Experience demonstrates that in the banking business the detection of untrustworthiness in banks is, as a matter of fact, not one of the duties with which the depositor, as a general rule, charges himself. He has come to leave that to the officials of the National and State Governments; and while it may be true that as a class he ought to exercise greater discretion in his selection of banks for his deposit, it is equally true that as a class he has course to have the confidence in the system which has made him comparatively indifferent under normal conditions to this duty.
Again, he is often compelled, by the very nature of his business, to be dependent upon the agency of banks at a distance in handling his funds, in which case he, like the noteholder, could not investigate if he so desired.
Certainly the fundamental right to prefer in the distribution of the assets of an insolvent bank the note-holding class to the depositor class, should rest upon some broader ground than the assumed neglect of the depositor class to acquaint itself with the nature of the private business and internal management of banking institutions, whose proper supervision the National Government, as the representative of the depositors and the public, has taken upon itself.
The lien given to the note-holder under the present system, first upon the Government bonds deposited expressly in trust as security for said notes, before other assets of the bank can be reached, is far different in practical effect from the general and unqualified priority in lien upon the assets of a bank proposed in these plans.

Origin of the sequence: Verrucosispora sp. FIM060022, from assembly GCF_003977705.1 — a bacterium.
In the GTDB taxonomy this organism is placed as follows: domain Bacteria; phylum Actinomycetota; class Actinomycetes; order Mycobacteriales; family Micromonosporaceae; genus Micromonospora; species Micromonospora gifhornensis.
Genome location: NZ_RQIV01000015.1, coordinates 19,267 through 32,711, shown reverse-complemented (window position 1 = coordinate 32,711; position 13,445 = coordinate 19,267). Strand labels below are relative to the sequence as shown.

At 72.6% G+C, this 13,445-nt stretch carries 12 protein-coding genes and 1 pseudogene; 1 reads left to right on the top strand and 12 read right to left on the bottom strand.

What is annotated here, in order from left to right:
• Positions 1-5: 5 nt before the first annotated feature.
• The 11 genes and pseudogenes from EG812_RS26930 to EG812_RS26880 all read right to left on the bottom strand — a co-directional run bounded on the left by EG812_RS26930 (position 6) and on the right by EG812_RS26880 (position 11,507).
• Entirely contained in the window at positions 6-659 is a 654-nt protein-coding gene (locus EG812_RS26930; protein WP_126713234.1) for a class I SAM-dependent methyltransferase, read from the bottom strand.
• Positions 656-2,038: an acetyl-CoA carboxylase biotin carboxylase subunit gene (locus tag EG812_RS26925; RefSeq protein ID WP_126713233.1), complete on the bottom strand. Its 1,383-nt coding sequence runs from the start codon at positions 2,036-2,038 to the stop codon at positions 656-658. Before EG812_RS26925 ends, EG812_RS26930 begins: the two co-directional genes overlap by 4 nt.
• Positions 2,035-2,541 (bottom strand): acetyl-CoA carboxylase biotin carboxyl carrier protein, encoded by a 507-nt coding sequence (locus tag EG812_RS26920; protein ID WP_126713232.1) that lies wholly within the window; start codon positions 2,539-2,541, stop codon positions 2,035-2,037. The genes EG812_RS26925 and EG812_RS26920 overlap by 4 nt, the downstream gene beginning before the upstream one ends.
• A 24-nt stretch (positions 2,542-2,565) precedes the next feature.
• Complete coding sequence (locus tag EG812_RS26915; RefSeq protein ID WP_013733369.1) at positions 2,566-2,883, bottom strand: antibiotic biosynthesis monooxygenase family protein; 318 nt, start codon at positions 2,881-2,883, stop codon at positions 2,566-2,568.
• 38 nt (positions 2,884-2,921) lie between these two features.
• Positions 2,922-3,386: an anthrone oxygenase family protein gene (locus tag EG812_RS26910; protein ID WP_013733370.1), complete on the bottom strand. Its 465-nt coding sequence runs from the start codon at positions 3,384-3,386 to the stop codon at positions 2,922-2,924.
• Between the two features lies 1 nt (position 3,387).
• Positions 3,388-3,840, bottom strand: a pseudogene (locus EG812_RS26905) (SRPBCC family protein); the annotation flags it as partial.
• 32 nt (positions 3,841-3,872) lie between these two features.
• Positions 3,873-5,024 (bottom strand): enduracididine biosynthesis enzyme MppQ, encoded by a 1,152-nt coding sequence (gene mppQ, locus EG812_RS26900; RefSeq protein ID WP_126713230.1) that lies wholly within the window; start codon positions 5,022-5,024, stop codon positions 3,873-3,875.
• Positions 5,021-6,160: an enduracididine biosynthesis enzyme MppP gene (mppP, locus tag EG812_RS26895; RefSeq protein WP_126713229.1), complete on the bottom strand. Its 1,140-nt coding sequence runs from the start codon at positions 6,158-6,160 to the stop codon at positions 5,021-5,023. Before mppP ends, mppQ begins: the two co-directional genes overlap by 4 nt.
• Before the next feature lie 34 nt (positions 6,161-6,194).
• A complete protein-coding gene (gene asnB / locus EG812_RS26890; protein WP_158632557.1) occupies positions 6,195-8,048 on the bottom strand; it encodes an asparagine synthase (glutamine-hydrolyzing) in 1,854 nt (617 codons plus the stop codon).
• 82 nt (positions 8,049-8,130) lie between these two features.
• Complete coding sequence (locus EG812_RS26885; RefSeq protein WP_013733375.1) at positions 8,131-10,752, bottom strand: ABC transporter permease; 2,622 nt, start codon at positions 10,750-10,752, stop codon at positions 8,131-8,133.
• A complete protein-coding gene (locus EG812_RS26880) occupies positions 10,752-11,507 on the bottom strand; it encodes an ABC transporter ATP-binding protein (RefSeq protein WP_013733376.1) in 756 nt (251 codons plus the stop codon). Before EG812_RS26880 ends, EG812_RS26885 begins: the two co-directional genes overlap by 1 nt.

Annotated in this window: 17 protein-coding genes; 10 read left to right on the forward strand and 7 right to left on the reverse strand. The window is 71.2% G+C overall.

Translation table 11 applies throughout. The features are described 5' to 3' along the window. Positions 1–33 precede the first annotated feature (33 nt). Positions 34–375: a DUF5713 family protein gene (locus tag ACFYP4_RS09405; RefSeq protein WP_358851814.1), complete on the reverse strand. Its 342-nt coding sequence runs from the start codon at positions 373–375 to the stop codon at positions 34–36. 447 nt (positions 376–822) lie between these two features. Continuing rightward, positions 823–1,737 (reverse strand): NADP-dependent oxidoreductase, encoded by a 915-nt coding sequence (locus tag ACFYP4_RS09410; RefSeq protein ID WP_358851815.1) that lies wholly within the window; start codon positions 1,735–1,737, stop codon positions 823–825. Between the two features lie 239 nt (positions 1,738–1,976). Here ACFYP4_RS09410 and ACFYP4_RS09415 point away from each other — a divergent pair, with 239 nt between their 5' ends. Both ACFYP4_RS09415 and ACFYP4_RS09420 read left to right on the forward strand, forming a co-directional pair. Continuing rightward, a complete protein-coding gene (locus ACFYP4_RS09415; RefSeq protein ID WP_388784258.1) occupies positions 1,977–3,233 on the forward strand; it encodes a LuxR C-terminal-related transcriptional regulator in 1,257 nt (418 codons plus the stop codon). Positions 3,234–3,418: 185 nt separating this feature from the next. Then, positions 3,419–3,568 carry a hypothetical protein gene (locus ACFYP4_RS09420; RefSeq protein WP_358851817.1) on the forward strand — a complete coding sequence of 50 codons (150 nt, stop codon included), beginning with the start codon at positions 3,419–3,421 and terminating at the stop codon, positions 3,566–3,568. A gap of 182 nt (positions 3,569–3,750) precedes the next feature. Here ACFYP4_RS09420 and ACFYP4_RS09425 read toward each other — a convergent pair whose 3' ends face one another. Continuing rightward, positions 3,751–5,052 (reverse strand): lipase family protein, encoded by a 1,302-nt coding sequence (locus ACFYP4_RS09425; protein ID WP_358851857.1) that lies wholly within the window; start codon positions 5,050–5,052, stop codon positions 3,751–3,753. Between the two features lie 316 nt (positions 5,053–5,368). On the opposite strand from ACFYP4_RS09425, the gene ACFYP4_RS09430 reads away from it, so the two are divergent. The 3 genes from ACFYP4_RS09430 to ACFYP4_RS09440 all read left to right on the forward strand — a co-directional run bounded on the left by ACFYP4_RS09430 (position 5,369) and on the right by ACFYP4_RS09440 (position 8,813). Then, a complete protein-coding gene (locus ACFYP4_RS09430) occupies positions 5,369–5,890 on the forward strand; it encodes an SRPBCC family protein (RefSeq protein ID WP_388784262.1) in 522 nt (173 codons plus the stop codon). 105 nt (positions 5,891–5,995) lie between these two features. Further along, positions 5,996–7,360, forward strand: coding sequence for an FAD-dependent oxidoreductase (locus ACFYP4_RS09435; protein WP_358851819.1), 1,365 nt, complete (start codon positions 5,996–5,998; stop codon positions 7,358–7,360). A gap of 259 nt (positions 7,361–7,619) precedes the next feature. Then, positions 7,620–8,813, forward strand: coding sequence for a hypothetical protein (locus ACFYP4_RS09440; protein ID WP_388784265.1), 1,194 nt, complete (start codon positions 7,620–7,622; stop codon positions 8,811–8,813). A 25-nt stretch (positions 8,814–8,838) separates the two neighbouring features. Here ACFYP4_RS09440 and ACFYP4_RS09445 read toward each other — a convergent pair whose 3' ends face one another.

The priority of lien of the note-holders under the present system over the depositors, is first upon the United States bonds deposited in trust for their benefit, and only secondarily, in case of deficiency in bonded security, upon the general assets of the bank. In practical operation this security gives the notes the unquestioned credit necessary to enable them to circulate, and at the same time does not, as a matter of fact, interfere with the rights of the depositor in case of insolvency, since the bonds at public sale bring the amount of the notes, and return to the insolvent bank for the benefit of the general creditors practically all the equity originally invested in them.
This being the practical effect of the present bank-note system, it cannot rightfully be considered as justifying any assumption that in its theory the rights of noteholders are considered as more sacred in themselves, than the rights of depositors.
Under the present system the relation of the note-issues of a national bank to its general business, is somewhat the same as the relation of the issue and redemption department of the Bank of England, to its commercial department. They are in reality almost entirely separate, and so intended to be.
If under any new system, the note-holder and the deposit holder come into similar relations to the bank, their rights against the common assets, to which their money has alike contributed, should be equally sacred.